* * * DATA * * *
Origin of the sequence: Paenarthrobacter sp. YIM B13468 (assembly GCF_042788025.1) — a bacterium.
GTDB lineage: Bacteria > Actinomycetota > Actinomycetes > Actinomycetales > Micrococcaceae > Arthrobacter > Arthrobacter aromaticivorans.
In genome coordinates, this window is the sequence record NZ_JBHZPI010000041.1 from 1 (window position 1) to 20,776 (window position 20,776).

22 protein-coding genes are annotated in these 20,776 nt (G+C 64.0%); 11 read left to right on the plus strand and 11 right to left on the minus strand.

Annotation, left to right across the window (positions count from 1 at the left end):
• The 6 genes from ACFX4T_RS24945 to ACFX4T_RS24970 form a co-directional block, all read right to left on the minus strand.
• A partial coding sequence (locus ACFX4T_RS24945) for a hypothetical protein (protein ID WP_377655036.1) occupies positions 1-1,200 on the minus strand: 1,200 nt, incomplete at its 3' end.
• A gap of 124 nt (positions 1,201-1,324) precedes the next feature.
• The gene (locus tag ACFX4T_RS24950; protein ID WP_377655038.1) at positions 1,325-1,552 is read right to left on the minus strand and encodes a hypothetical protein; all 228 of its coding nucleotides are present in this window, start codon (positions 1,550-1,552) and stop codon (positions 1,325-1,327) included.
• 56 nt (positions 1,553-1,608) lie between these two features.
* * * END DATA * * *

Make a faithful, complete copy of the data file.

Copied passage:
Origin of the sequence: Paenarthrobacter sp. YIM B13468 (assembly GCF_042788025.1) — a bacterium.
GTDB lineage: Bacteria > Actinomycetota > Actinomycetes > Actinomycetales > Micrococcaceae > Arthrobacter > Arthrobacter aromaticivorans.
In genome coordinates, this window is the sequence record NZ_JBHZPI010000041.1 from 1 (window position 1) to 20,776 (window position 20,776).

22 protein-coding genes are annotated in these 20,776 nt (G+C 64.0%); 11 read left to right on the plus strand and 11 right to left on the minus strand.

Annotation, left to right across the window (positions count from 1 at the left end):
• The 6 genes from ACFX4T_RS24945 to ACFX4T_RS24970 form a co-directional block, all read right to left on the minus strand.
• A partial coding sequence (locus ACFX4T_RS24945) for a hypothetical protein (protein ID WP_377655036.1) occupies positions 1-1,200 on the minus strand: 1,200 nt, incomplete at its 3' end.
• A gap of 124 nt (positions 1,201-1,324) precedes the next feature.
• The gene (locus tag ACFX4T_RS24950; protein ID WP_377655038.1) at positions 1,325-1,552 is read right to left on the minus strand and encodes a hypothetical protein; all 228 of its coding nucleotides are present in this window, start codon (positions 1,550-1,552) and stop codon (positions 1,325-1,327) included.
• 56 nt (positions 1,553-1,608) lie between these two features.